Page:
Sticks and Stones - on Offence in Comedy.

Updated: Jul 30, 2019

‘Only joking’ is a phrase used to plead innocence from moral wrongdoing, the problem with this phrase is that it is open to tyranny as the person saying it might be lying. From that starting point it is important to consider the issue of offence and to offer a position that can provide guidance to performers, students and audience members alike. To begin with we must lay out our terms, offence is defined as ‘a perceived insult or disregard to the person’. People may be offended because they feel that instead of laughing with you, they are being laughed at, especially if they personally identify as the butt of the joke.

There are 2 primary arguments relating to offence held in comedy which we will address.

Firstly, some people take the ‘meaninglessness’ position of unlimited permissibility and claim that as ‘just jokes’ it is your individual responsibility to recognise the fiction, and ‘only an idiot’ would take them seriously. This is the ‘aesthetic’ position where ‘if it was funny, then it was clearly a joke’. It is an argument from ‘ethical egoism’ as what we do on stage should be considered ‘good’ if an audience judges us to have been good, and ‘bad’ if an audience judges us to have been bad. It is based on the assumption that upon laughing people accept that a joke is fiction, and as fiction it has an ethical get out of jail free card. This is different to the claim ‘only joking’ as the moral goodness is determined by the audience and not the performer. This is problematic when thinking about offence because we can imagine examples where we can find examples of comedians who are being intentionally offensive but the audience still laughs.

Secondly, ‘Punching up, not down’ or ‘speaking truth to power’ is a position of limited permissibility where it is considered that some groups of people deserve to be offended, and it is morally justified to attack them as it has a levelling effect. This is a ‘rights’ based argument, which comes from the social justice movement and affords certain privileges to members of some groups, which are not afforded to members of other groups ie the right to offend. The problem with this is it requires a mutually agreed hierarchical list of every group, including how to manage membership of multiple groups as a starting point. This is problematic because we are forced to allocate individuals into groups they might not identify with, then decide their individual goodness or badness depending on the groups ranking. Stereotypes are always problematic as they impose a caricature onto members of a group to represent a universal truth. It is by definition an intentional ‘disregard for the person’, and it is also simply bad improv as performers should be paying attention to the individual(s) in front of them, not thinking about putting them into boxes or playing pre-existing stereotypes.

In the case of both of these arguments we cannot merely disregard the experience of the person making the claim, but we have to consider that there may be an objective way to determine the validity of a claim without the reliance of a self-appointed authority. It is also apparent that despite these rules and the fact that most comedy is written, screened and given warning labels before it is performed, many people do still get offended watching comedy.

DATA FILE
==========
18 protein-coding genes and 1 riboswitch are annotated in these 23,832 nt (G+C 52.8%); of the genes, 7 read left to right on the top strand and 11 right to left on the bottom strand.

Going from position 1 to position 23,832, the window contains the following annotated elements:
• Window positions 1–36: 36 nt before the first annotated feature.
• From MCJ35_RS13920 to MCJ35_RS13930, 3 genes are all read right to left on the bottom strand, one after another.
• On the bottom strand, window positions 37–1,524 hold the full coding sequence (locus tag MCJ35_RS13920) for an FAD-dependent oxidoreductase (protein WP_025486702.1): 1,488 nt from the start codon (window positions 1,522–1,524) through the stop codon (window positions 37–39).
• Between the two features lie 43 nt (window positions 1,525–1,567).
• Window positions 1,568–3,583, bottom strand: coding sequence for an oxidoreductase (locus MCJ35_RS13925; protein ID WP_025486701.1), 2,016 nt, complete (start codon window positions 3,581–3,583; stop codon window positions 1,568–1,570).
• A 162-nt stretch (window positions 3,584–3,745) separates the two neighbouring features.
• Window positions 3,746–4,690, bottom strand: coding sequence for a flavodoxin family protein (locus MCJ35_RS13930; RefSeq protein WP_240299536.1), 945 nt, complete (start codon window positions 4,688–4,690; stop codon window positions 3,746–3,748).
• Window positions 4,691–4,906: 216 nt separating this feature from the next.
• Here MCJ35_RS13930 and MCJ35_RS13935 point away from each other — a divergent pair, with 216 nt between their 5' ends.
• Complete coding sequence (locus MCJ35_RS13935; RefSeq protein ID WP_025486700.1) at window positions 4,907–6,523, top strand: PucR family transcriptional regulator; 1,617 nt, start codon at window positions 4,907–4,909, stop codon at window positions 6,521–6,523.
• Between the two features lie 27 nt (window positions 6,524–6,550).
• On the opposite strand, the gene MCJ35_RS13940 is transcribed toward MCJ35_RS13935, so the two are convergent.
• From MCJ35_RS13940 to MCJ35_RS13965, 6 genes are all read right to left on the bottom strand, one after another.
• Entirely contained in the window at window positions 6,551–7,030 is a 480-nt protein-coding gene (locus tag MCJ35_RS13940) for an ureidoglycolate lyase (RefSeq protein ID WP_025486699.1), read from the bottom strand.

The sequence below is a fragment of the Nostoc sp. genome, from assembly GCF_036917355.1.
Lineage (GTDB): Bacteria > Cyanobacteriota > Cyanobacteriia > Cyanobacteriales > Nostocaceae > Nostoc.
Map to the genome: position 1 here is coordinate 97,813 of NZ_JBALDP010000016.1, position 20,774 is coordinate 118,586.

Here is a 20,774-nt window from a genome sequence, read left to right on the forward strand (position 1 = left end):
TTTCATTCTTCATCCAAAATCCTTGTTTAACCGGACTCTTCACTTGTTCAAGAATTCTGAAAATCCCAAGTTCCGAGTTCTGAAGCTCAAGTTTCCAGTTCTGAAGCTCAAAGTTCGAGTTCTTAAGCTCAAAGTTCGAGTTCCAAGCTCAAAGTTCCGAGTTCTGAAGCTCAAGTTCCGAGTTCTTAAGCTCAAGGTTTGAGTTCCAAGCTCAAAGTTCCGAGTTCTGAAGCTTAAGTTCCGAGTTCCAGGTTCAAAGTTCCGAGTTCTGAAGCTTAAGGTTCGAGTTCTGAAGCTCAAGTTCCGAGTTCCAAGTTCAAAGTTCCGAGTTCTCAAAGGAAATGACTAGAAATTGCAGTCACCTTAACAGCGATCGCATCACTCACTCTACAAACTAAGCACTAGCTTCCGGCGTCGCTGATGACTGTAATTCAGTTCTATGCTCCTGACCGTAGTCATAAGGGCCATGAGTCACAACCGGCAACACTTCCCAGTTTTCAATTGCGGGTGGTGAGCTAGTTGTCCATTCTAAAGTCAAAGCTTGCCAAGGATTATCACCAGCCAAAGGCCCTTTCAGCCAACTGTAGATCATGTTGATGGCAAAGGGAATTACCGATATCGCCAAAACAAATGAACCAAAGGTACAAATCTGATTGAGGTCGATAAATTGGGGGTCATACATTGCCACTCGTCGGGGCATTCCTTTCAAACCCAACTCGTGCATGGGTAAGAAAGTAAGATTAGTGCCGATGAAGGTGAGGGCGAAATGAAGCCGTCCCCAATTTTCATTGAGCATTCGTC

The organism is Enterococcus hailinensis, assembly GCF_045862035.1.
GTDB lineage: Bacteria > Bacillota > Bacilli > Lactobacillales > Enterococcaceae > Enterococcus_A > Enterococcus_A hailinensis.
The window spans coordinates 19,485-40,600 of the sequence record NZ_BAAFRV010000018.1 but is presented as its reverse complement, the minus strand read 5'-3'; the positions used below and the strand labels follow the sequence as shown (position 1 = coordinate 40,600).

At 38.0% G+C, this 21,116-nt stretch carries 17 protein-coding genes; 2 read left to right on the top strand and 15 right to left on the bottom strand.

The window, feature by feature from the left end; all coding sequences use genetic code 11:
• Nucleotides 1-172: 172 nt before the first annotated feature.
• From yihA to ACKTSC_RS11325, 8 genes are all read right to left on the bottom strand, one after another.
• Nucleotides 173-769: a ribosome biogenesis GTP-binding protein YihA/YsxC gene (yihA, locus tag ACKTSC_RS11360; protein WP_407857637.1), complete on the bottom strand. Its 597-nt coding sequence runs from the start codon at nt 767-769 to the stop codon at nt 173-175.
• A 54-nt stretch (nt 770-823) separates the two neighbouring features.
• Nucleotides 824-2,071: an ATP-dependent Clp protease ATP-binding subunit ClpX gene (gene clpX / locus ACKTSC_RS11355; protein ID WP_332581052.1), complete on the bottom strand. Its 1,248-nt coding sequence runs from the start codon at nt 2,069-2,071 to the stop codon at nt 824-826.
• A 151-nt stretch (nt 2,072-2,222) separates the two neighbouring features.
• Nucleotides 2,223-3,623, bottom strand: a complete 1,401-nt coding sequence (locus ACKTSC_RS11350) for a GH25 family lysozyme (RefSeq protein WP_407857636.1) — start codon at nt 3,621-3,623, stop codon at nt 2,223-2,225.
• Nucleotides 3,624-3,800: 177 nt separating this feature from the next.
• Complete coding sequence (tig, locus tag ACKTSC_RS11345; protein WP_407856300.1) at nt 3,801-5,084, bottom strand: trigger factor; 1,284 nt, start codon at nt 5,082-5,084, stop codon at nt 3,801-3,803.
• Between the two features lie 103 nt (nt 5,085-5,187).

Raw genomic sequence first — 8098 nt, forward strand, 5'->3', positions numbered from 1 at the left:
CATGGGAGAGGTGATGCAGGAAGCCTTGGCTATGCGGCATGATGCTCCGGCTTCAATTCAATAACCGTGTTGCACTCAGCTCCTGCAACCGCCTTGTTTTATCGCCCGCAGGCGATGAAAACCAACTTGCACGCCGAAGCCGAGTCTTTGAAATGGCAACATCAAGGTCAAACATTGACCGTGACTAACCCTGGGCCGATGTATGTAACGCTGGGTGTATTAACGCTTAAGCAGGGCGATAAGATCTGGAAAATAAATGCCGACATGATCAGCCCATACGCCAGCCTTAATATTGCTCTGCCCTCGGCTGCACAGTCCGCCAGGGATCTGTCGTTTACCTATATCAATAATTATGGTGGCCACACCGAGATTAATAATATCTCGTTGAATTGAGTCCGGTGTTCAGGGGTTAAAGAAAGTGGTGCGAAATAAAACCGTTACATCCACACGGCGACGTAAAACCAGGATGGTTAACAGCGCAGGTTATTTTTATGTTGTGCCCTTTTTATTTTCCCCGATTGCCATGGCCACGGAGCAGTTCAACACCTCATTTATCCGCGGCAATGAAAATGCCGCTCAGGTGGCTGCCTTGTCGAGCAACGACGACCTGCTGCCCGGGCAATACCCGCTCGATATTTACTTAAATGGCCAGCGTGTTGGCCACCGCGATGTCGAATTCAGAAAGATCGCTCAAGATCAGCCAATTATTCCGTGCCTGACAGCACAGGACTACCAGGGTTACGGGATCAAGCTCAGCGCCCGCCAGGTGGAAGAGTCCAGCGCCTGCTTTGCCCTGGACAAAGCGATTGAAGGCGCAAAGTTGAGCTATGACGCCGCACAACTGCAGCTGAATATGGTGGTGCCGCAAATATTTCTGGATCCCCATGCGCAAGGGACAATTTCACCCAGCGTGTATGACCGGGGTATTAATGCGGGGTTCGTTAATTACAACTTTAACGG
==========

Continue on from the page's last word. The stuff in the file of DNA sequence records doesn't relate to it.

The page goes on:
Now that we have opened pandoras box we will continue to look inside and explore its contents:

Next, we will consider that the words we use are separate from the individuals using them. A deontological argument would ask us to write a list of all of the ‘bad’ words which could have the potential to offend, and then imposing a rule which banned everyone from using them and made them universally impermissible. Starting off with such a list would disregard people’s individual experiences of offence and fail to address the issue. To fairly consider everyone’s diverse personal circumstances, we could allow late entry of words to the list, however such a list might then perceivably eventually grow to include every word. Some people happen to be allergic to water, but banning water for everyone would do more harm than good. It is not possible to define words as good or bad independent of the person speaking or listening, for instance some people are offended by swearing and some people are not. Television has attempted to censor the content of shows with watersheds, age restrictions and content warnings – and these should be observed.

What is the role of comedy?

Comedy is an artform and is too valuable to censor needlessly.

By noticing and ridiculing our own individual mistakes, drawing out these bad ideas and playing them in situations which we know will lead to absurdity, we can see comedy as socially corrective which helps us to negotiate our problems in the same way that children use play. It can be used to build tolerance and acceptance if performers are brave enough to show humility and vulnerability. Comedy can also make a positive contribution to society as it can trigger debate and encourage individual autonomy. Challenging bad ideas benefits everyone.


-If you feel offended, tell us.

-Your behaviour reflects on everyone in our community.

-No words are banned, but consider your audience.

-Try your very best to avoid stereotypes, people are individuals.

-Be prepared to apologise if something goes wrong.

When you are on stage or in workshops you do not speak on behalf of everyone in our community, but you are representing our community. You are of course allowed to make mistakes and to learn from them, and we will stand behind anyone who has made a mistake or has attempted to follow our guidance. Do your best not to be offensive by treating people as individuals.

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